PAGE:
Monday, October 31, 2011
Diamantaires expect decision on Zimbabwe roughs at Congo meet
The $43 billion worth Indian diamond industry expects a positive outcome on the question of export of rough diamonds from Zimbabwe at the plenary meeting of Kimberley Process Certification Scheme (KLCS), which began at Kinshasa in the Democratic Republic of Congo (DRC) on Monday.
The diamantaires expect the central government to play an important role in this regard. They are hopeful that it would be able to convince US, EU, UAE, Australia, Canada and other member countries to end their opposition to exports from Zimbabwe. About 75 member countries including India - considered a founder member of KP - are participating in the meeting which will take key decisions on various issues including on Zimbabwe.
The Gems and Jewellery Export Promotion Council (GJEPC) said the KP's approval on the export of rough diamonds from Zimbabwe would mean a lot for the tens of thousands of diamond workers in Surat. Being the representative of the largest stakeholder in the diamond manufacturing world today, the council decried the divisions that are stopping the export of diamonds .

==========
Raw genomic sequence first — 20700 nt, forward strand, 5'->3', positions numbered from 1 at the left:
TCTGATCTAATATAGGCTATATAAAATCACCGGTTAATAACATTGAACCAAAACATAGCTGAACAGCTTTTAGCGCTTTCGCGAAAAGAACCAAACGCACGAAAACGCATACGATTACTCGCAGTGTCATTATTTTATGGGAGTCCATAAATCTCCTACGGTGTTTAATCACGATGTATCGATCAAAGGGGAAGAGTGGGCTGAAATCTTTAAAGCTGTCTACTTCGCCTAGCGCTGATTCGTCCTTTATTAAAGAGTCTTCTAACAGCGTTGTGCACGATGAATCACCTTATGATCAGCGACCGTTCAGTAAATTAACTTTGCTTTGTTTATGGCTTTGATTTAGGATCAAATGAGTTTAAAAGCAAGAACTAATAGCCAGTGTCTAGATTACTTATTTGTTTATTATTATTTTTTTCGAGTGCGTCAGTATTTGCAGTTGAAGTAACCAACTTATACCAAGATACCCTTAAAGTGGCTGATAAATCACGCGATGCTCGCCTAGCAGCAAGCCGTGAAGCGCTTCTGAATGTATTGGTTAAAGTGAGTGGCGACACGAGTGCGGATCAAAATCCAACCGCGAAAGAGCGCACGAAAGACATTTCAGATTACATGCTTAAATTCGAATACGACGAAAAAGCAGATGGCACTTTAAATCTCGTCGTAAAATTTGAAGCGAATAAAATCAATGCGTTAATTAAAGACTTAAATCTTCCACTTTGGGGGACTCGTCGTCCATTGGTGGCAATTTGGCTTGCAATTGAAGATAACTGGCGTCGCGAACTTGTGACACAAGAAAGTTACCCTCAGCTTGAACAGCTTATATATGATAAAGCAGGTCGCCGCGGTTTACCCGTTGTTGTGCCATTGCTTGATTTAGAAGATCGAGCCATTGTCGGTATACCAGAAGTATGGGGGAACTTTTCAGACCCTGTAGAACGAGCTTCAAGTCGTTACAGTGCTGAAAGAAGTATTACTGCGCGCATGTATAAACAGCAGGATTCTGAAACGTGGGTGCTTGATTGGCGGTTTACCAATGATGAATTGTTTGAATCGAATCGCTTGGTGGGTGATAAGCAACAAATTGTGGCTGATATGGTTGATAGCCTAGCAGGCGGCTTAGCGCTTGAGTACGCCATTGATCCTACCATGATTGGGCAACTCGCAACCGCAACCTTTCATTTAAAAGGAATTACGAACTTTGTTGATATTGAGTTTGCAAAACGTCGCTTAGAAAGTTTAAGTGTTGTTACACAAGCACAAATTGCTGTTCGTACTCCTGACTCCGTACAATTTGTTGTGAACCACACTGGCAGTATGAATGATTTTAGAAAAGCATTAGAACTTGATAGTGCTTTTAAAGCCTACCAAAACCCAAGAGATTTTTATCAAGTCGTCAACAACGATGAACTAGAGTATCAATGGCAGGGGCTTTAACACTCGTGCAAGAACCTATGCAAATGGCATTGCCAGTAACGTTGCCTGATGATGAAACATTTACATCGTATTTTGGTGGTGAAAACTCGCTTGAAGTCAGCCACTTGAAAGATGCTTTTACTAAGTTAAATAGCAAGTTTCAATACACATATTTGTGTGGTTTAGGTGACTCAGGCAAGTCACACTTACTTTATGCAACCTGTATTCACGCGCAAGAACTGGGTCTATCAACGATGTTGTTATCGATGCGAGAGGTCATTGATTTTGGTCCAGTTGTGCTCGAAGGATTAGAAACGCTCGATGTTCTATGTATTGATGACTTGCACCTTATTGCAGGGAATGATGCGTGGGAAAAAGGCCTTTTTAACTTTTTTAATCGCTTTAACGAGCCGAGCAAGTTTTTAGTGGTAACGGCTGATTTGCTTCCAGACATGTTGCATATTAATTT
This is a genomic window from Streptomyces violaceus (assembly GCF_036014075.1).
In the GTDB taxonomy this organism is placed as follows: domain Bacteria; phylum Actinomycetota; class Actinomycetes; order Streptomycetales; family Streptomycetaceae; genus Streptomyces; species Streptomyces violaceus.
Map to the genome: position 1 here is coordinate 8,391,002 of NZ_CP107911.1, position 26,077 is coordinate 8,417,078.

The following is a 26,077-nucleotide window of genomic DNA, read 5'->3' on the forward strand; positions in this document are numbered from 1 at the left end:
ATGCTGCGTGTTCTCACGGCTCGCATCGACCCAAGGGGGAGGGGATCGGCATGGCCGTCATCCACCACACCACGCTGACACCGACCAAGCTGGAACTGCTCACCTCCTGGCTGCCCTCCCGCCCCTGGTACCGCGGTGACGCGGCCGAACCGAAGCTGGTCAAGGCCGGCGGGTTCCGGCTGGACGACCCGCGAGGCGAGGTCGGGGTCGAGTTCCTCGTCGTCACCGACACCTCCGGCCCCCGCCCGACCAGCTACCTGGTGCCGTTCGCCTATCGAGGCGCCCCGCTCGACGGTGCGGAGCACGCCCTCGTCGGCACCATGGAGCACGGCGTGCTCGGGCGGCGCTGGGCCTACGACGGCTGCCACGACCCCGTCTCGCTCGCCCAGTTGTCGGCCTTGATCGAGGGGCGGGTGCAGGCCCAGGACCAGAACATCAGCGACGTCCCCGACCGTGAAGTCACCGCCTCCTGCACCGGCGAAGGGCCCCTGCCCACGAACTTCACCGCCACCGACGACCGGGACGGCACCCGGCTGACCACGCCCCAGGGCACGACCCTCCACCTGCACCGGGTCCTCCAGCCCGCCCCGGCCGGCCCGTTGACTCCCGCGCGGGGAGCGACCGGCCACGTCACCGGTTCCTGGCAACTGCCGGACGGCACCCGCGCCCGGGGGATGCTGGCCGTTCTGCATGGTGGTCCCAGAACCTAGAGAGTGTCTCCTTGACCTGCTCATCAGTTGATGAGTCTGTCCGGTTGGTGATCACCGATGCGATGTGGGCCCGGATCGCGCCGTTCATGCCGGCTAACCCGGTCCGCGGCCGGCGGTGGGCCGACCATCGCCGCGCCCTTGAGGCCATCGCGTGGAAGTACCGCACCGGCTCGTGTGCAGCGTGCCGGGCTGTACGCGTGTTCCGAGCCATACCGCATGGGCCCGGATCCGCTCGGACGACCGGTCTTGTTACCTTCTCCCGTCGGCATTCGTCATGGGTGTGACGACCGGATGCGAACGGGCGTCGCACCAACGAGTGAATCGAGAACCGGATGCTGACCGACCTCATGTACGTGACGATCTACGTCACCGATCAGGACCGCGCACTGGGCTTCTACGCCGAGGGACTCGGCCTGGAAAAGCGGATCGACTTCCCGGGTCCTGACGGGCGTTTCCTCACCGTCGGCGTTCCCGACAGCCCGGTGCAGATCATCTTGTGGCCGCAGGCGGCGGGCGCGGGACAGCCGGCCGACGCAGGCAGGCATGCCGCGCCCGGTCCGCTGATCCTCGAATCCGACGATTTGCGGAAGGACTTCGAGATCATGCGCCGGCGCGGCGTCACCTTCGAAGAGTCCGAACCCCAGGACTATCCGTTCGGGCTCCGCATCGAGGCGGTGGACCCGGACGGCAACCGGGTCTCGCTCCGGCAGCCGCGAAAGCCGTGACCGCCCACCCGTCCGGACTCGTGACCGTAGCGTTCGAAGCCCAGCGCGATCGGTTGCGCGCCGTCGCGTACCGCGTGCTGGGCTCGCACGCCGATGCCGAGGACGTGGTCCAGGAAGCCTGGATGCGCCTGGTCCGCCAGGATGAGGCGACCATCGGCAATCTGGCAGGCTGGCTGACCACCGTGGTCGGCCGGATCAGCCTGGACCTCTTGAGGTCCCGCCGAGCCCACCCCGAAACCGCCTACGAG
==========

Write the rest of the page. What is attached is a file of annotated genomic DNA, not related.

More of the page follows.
"The politicisation of the process is demeaning the good efforts of the industry in forging an effective alliance and creating a mechanism against conflict diamonds in today's world. Being one of the founders of KP, we will not allow these happenings to stop the rightful means of African people to earn from their own resources," said Rajiv Jain, chairman, GJEPC.
"India remains committed to compliance with Kimberly Process and expect the members to arrive at a common position on Marange mine," said Jain. Industry sources said the decision on Zimbabwe was eagerly awaited in Surat. "The rough diamond prices have appreciated by more than 50 per cent in the past few months. It is because of the depleting diamond production in the mines world over. However, only the Marange diamond field in Zimbabwe, which is one of the biggest finds in the history of diamond mining, can fill the prevailing demand- supply gap and help the Surat industry," said Chandrakant Sanghavi, chairman of Sanghavi Exports.